Sam Seiden says this particularly well, so I’ll borrow some of his examples and methods of explaining:

      Who are the people entering long right into an area of resistance? It can’t be the professionals. By definition, we say that the professionals are the people who are consistently profitable (whether big in size or small or human or programs). And it’s not the actions of a consistently profitable trader to be consistently taking low odds trades such as entering long into an area of resistance. Therefore it must be the amateurs (or novices).

      Who are the people entering short right into an area of support? Once again it can’t be the professionals, as this is not a consistently profitable strategy. It must therefore be the amateurs (or novices).

      Likewise with traps… a professional trader is not consistently entering breakouts of range highs/lows in a weak consolidating market. Yes, through errors in analysis, or any one of dozens of other reasons, part of this orderflow this time may comprise some professionals. But typically this is not a place they trade. So therefore most of the orderflow here will be comprised of amateurs.

      Same for any other trap. Who is rushing to enter a reversal against a strong uptrend, when price broke the recent retracement swing low (think 3-swing retracement). It’s not the actions of a consistently profitable professional. So it must be the amateurs.

      So… if the professionals are those who are consistently profitable. And the amateurs are those who are consistent losers. We are simply identifying the places were the consistent loser is getting trapped in a losing trade. By trading against them, we are trading with the professionals.

      Find the areas where someone is trapped against the market bias, trade against them, and you have an edge.

      If algos are in the market, and if we assume that they’re more often than not a part of the ‘professional, consistently profitable’ orderflow, and if we’re correctly aligned with market flow, then more often than not we’ll be trading with them.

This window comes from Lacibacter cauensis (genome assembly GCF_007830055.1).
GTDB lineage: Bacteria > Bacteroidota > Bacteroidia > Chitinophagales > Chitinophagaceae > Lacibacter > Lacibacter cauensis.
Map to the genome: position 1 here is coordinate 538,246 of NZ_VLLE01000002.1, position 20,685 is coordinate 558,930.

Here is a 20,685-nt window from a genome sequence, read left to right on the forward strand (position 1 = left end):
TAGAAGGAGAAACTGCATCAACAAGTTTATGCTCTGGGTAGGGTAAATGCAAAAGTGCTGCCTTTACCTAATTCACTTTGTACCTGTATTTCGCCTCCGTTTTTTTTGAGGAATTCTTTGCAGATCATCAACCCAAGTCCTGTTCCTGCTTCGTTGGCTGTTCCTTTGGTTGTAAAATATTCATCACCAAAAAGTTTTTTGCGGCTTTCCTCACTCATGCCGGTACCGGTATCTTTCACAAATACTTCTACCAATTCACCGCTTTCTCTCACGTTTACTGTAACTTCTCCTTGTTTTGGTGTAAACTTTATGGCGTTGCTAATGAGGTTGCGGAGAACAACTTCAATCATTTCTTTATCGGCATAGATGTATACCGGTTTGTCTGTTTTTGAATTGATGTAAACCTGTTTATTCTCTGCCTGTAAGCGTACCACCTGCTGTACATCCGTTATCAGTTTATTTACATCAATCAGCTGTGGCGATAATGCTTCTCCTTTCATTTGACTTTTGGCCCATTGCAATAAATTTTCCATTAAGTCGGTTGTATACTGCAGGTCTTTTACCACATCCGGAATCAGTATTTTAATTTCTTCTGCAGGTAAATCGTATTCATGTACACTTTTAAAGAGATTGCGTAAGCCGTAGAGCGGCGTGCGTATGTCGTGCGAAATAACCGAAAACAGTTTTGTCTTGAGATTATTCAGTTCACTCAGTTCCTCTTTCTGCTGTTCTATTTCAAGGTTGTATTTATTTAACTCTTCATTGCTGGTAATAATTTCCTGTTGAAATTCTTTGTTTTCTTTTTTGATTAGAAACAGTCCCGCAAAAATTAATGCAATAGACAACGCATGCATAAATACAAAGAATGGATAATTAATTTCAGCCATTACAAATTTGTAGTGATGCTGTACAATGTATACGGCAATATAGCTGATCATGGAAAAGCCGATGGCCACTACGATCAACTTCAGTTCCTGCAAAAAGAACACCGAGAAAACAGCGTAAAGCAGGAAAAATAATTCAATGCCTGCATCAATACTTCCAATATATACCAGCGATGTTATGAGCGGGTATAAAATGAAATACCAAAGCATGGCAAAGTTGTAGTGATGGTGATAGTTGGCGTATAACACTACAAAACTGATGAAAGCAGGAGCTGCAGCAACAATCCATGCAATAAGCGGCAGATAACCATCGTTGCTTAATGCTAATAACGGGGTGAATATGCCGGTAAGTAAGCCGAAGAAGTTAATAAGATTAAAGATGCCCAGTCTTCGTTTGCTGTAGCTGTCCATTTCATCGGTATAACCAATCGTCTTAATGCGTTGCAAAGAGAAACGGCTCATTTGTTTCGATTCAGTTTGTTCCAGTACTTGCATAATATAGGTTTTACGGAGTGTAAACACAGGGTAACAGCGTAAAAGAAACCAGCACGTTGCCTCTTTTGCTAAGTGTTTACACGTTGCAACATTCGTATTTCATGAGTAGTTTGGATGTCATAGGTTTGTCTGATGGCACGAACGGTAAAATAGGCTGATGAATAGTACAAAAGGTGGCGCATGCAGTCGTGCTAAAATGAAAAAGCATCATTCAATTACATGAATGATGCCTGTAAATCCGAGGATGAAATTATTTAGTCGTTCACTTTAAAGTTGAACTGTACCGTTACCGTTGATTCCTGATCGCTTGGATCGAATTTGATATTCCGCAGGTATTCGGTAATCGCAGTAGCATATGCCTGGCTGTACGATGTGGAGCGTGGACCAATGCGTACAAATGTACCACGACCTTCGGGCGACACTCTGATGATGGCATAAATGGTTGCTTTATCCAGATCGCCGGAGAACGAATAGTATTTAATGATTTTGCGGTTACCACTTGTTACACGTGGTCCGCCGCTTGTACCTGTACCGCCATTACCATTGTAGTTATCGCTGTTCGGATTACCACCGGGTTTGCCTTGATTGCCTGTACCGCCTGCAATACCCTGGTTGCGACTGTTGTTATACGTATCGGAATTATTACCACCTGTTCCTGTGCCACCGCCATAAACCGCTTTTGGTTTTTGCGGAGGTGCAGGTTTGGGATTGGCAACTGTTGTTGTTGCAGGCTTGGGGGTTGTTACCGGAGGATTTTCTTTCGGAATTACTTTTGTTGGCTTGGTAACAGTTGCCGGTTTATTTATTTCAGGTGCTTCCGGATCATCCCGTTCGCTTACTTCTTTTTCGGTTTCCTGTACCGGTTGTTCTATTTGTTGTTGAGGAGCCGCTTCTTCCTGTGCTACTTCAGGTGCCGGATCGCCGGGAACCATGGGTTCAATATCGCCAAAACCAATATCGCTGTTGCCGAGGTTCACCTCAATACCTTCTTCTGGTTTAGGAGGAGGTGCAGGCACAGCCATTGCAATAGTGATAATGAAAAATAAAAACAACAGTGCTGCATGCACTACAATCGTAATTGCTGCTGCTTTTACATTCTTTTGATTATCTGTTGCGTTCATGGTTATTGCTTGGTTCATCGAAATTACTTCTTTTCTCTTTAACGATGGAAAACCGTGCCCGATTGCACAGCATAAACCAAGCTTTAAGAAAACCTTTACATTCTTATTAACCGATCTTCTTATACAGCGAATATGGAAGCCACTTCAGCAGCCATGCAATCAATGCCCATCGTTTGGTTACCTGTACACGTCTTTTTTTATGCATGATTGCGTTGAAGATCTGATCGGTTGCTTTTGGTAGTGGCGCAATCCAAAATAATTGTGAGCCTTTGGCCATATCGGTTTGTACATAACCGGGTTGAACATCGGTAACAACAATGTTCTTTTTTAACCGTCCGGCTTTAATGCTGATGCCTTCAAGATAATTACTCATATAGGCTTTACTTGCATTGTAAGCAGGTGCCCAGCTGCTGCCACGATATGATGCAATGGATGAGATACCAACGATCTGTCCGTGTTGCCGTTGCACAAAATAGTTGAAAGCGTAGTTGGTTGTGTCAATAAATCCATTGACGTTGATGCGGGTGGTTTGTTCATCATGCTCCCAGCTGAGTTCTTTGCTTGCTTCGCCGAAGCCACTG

So, their presence helps us!

      It’s all just orderflow. Who comprises that orderflow is largely irrelevant. And in fact unknowable, so it’s largely pointless trying to speculate.

      What matters is simply identifying places where someone is trapped against the bias of future price action, and in assessing where they’re likely to be at maximum pain and where they’re likely to exit their position. (This maximum pain / emotion concept applies to algos as well… it will be evident in their programming simply as the point at which they take a loss).

      I find it helps to loosely categorise the trapped traders as the novices, with the trapper being the professionals, due to the fact that any consistently profitable trader does not consistently get trapped.

      However it’s a generalisation… as even the pro’s mis-read the bias and get trapped from time to time.

      “Who” is not important (whether it’s an HFT, an institution, or a retail trader making their very first trade)… the fact that someone is trapped is important.

      So… algos… bring them on. I welcome them. The recent hysteria regarding their introduction is just the market loser trying to find a new excuse for their continued failure.

      Let me know if this hasn’t adequately answered your question.

      Quick summary… all market participants do have emotional breaking points. With the algos it’s simply encoded within their programming. However, if we consider the algos as part of the group that has a consistent edge in the market, then more often than not we’ll be trading with them, not against them.